Online vs. Traditional Education: What’s Really Working?

Taking notes

Tablets versus textbooks? The ubiquity of today’s technology is undeniably powerful. It’s not surprising that educators want to take full advantage of it. But a growing number of people in the education system are spotting the boundaries of a predominantly digitally based curriculum and are wondering who is benefiting from the online versus traditional education debate.

Branded as “personalized learning,” curriculums like the one from Summit Learning—a digital learning platform funded by Facebook founder Mark Zuckerberg and his wife, pediatrician Priscilla Chan—are introduced by teachers, but the bulk of the reading and writing is done on a laptop at the student’s pace. With Summit Learning, students meet with teachers for 10 minutes a week. Work is tracked and paced by a blue line on a screen.

Ultimately, Summit Learning’s approach isn’t for everyone. Parents like Tyson Koenig, a factory supervisor in McPherson, Kansas, who told The New York Times about pulling his 10-year-old out of school after the school system shifted to the digital program. Research backs Koenig’s sentiment: 77 percent of parents in McPherson did not want to use “personalized learning.” This resistance is also backed by other parents and educators who see real, tangible value in simple, proven methods.

According to our 2018 “Paper and Productive Learning: The Fourth Annual Back-to-School Report,” 92 percent of educators and 90 percent of parents agree that reading 15 pages a day on paper can benefit any student. In our 2017 edition of the report, we found that 89 percent of parents think their children remember assignments better when they write them down on paper.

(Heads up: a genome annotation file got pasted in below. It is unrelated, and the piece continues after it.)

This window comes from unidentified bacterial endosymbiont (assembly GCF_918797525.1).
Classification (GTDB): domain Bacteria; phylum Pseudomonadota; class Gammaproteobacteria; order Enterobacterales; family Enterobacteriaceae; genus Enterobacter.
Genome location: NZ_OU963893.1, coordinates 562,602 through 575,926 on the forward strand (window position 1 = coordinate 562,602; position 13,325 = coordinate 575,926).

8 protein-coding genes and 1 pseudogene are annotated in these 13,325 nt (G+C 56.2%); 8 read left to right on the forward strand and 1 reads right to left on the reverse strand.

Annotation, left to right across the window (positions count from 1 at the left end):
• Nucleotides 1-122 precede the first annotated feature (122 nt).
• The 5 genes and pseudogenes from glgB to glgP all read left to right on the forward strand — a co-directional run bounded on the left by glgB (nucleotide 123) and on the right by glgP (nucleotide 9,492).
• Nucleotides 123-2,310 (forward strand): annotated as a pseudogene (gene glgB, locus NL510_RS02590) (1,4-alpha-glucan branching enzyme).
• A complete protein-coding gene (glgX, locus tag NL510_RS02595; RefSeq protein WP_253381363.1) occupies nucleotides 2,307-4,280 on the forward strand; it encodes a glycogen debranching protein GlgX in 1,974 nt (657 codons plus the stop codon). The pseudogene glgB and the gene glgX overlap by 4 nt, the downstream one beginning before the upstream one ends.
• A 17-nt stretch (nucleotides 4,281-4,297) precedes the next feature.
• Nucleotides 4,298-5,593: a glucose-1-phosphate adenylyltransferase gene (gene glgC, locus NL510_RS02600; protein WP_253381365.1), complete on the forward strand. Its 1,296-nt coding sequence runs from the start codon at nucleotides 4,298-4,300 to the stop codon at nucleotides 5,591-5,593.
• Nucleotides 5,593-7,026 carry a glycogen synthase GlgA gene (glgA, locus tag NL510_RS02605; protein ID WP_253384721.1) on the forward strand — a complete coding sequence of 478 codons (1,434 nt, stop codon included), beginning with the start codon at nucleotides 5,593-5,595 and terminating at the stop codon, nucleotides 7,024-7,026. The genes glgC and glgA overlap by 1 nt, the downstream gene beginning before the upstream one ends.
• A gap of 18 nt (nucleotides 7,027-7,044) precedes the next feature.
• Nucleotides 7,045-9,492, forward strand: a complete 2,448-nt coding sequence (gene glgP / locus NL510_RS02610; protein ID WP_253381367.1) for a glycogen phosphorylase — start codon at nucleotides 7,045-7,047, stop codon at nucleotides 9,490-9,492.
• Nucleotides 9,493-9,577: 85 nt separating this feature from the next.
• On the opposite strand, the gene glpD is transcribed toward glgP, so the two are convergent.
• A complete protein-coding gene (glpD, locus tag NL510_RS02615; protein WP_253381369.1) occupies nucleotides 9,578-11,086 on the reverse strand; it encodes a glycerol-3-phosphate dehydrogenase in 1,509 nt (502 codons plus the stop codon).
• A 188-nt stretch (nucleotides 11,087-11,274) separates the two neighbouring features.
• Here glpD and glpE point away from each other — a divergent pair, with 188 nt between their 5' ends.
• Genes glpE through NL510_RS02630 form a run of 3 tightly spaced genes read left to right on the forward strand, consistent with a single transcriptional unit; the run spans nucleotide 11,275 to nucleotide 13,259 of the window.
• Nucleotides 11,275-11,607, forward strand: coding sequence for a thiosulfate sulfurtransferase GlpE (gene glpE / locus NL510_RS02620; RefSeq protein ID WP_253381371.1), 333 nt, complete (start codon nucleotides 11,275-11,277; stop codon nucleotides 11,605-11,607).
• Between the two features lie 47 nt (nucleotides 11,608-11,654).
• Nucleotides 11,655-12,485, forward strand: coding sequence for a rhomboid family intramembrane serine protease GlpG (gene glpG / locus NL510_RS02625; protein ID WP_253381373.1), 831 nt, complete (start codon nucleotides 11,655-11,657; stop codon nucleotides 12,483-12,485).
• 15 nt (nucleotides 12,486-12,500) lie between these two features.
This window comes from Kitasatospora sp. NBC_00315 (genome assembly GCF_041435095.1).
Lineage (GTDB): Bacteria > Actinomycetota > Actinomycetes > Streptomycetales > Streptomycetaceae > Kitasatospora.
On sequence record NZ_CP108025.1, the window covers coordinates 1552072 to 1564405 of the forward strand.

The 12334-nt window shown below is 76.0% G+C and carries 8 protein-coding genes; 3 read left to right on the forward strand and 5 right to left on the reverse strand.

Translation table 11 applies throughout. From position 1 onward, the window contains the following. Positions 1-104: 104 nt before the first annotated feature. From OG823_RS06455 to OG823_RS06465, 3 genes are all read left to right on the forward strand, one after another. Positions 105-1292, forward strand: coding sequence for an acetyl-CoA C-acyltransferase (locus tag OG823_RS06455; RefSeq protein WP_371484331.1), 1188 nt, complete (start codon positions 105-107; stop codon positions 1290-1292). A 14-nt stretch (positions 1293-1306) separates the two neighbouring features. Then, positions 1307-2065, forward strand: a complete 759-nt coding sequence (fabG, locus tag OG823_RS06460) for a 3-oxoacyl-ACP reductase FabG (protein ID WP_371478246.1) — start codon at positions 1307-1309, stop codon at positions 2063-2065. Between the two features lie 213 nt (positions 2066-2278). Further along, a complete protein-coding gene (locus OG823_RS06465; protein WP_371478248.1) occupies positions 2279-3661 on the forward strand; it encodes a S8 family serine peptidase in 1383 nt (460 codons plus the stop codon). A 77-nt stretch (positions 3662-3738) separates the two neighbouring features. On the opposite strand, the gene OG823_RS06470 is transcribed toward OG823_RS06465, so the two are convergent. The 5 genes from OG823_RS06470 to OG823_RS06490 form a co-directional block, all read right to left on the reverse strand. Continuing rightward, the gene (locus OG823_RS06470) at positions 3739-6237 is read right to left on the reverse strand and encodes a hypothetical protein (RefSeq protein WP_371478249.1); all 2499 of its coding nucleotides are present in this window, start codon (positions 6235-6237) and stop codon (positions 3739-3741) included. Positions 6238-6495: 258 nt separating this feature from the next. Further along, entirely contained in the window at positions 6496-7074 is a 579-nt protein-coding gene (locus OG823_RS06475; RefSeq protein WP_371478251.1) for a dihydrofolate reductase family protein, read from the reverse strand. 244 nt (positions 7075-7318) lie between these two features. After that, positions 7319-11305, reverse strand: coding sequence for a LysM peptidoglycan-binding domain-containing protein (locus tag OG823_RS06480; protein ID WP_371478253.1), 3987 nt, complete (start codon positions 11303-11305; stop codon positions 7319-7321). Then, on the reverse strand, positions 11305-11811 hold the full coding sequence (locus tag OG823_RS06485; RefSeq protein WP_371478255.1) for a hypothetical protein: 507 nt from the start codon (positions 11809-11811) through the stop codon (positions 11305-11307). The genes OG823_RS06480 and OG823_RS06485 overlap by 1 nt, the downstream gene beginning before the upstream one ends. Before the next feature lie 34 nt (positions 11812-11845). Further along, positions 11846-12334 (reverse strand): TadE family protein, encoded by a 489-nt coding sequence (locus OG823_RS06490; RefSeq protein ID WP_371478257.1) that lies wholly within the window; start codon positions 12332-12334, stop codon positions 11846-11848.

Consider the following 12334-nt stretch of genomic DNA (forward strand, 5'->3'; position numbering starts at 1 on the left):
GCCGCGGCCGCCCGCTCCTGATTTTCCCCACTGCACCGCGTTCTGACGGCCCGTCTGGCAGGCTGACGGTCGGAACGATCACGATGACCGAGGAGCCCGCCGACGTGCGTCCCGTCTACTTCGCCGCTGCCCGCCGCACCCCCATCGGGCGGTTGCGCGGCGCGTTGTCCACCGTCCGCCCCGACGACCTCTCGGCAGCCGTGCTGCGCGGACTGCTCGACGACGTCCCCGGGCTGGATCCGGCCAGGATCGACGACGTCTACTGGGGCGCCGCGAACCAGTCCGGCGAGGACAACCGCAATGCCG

Similarly, 72 percent agree their children have trouble staying focused with their homework on a screen. Other research from the intergovernmental Organization for Economic Cooperation and Development found that countries investing heavily in school technology showed “no appreciable improvements” in reading, science or math.

Summit Learning has recently seen a spate of backlash. Several implementations have not gone over well in locations including Connecticut, New York and Pennsylvania. Some students simply don’t like learning this way. So much screen time has caused headaches and hand cramps. Others say there is too little time being spent with teachers—and that it’s a lonely experience. Students’ feedback isn’t surprising, given that the pupils themselves express a preference for paper-based learning.

Looking closer, students and educators are clamoring for something different: a return to paper. It’s been a crucial educational tool for centuries. Computer literacy is similarly crucial, but for the actual act of learning, paper can’t be overlooked.

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